Mountain warming through the seasons
mountain melt EDW July 2018 smallA new paper published in the International Journal of Climatology examines seasonal patterns of warming amplification at high elevations worldwide – and finds highly significant temperature trends.

Thanks to research efforts, there is a growing body of evidence that suggests warming rates are amplified by elevation, with high mountain areas experiencing more rapid changes in temperature than lower elevation environments. However, despite the interest in this phenomenon, the global assessment of seasonal signals of EDW has received limited attention. As a result, there is still restricted seasonal evidence of EDW. A new paper published in the International Journal of Climatology attempts to go some way towards bridging this gap.

Using monthly mean temperatures from 2,104 observation stations across the world for the period 1961-2010, researchers explored the seasonal signals of temperature changes at high elevations. First, the temperature trends between the high-elevation stations and their low-elevation counterparts were compared using a method similar to the paired region comparison method. EDW at the high-elevation stations was then examined using the elevation band method, and the relationship between temperature trends and altitude and latitude for the high-elevation stations was explored using a stepwise regression analysis.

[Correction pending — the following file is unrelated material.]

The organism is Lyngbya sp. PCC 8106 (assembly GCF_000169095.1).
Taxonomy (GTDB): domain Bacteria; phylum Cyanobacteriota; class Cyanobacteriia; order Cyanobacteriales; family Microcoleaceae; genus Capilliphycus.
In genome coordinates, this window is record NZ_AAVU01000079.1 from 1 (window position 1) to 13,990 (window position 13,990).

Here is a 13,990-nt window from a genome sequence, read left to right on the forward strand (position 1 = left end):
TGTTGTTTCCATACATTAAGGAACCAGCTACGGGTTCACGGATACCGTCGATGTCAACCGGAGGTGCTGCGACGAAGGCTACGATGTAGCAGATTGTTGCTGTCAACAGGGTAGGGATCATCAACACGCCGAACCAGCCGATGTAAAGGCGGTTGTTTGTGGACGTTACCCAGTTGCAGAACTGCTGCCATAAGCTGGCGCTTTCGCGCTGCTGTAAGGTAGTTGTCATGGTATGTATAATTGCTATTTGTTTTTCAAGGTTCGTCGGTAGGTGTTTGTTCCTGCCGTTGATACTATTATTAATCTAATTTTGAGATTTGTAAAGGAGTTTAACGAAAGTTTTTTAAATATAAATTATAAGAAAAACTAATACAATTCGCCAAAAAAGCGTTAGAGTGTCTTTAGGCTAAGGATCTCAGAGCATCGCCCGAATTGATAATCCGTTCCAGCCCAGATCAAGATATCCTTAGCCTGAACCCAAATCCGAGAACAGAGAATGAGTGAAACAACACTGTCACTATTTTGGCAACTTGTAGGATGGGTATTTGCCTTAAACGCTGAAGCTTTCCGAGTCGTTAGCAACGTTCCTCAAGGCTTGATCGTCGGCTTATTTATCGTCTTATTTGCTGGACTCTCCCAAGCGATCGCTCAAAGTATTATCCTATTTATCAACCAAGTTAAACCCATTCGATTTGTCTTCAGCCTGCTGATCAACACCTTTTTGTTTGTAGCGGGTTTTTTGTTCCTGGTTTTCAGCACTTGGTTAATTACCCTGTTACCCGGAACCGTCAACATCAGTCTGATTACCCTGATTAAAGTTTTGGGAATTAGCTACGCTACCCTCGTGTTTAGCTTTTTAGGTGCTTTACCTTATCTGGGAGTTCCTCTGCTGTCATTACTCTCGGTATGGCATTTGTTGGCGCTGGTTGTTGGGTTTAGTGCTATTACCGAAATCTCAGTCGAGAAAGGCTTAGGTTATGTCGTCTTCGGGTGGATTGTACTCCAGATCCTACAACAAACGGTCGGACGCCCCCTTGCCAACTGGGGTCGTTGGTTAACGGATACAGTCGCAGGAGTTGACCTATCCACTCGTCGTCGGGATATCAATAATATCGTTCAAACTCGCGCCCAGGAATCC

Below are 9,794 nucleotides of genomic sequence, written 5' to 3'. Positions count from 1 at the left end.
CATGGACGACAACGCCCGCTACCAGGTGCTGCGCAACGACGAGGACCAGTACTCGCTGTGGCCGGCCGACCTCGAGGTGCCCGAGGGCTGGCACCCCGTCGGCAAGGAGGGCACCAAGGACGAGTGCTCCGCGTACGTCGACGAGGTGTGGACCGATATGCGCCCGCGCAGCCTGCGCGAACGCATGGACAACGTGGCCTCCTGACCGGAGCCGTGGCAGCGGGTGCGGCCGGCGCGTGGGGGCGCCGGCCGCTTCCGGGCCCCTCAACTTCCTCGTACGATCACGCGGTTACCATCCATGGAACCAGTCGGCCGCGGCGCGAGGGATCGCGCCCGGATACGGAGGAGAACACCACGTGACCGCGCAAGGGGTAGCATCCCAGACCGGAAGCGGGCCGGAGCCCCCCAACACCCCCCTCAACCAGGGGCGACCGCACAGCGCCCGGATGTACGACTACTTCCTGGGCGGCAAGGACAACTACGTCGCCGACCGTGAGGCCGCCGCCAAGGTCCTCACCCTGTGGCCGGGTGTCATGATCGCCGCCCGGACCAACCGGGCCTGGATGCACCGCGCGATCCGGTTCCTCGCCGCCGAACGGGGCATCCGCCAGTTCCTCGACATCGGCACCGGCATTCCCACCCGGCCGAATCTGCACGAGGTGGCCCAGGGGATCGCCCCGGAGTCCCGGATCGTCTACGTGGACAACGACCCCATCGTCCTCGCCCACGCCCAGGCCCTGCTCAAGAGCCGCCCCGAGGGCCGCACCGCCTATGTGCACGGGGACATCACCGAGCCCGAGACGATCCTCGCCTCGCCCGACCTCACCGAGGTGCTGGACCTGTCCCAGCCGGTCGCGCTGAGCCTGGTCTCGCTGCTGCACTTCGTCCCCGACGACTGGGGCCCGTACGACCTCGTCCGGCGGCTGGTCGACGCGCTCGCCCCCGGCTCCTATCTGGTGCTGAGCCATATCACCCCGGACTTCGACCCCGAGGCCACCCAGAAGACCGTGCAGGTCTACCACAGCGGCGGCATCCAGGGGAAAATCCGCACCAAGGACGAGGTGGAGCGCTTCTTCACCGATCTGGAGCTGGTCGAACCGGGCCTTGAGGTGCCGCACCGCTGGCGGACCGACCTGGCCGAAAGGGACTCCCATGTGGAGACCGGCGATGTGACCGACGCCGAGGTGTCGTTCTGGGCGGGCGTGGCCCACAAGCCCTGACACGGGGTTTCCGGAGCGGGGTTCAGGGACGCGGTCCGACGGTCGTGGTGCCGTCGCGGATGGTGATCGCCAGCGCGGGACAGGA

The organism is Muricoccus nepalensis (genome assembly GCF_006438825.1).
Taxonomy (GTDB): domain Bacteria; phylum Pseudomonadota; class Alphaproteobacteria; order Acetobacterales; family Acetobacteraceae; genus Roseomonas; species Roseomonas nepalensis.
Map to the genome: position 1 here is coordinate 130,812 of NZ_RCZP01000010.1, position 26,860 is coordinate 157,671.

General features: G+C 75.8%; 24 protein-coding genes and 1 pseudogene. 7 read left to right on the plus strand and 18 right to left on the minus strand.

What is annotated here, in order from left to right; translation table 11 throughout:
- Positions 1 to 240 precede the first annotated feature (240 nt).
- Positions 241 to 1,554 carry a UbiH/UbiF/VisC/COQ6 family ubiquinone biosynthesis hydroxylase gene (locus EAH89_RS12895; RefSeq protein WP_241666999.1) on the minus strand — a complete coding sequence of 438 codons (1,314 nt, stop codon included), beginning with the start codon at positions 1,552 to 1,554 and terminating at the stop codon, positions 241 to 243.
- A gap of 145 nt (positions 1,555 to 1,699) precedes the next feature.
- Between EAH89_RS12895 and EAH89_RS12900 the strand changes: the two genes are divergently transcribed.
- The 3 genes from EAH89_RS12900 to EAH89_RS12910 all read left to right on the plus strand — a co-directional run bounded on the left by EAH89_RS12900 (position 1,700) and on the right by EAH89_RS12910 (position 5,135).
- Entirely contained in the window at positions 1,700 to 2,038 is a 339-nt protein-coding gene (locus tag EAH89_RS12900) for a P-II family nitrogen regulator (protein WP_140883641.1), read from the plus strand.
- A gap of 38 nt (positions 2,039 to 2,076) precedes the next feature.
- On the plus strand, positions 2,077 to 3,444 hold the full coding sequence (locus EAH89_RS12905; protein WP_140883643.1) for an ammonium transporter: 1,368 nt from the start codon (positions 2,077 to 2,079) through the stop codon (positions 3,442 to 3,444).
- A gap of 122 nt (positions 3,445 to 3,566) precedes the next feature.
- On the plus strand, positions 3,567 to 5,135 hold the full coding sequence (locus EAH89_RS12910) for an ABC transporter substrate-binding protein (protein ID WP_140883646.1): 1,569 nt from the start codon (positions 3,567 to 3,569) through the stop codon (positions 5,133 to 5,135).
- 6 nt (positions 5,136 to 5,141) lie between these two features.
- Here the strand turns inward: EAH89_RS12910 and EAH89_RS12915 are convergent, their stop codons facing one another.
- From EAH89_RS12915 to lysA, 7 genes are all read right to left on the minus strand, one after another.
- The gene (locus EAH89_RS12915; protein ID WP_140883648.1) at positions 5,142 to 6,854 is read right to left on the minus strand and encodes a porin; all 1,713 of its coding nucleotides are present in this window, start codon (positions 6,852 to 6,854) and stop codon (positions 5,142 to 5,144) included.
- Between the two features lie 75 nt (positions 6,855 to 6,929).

Significant temperature trends
The researchers found that the temperature trends are highly significant across all seasons for the high-elevation stations, as well as their low-elevation counterparts over the study period. For the high-elevation stations, the warming was the strongest in winter, followed by autumn, spring, and summer. With the exception of spring, the trends across the three other seasons were clearly higher for the high-elevation stations than their low elevation counterparts. A significant altitudinal amplification trend was also detected for all seasons for the high-elevation stations based on the elevation band method, and the amplification amplitude for autumn and winter was found to be about two times that for spring and summer.

What is more, the stepwise regression analysis revealed that the trends of each season for the high-elevation stations are closely related to altitude and latitude, suggesting that there exists not only an altitudinal amplification trend but also a latitudinal amplification trend on the seasonal scale for the high elevation stations over the past 50 years. It was also found that the warming in each season for the high-elevation stations was linearly related to the temperature lapse rates in altitudinal and latitudinal directions.

Read the full paper: Qixiang, W. et al. ‘Seasonal patterns of warming amplification of high‐elevation stations across the globe.’ International Journal of Climatology, 2018; DOI: 10.1002/joc.5509 

The Mountain Research Initiative is also working to enhance our understanding of elevation dependent warming.
Discover more here.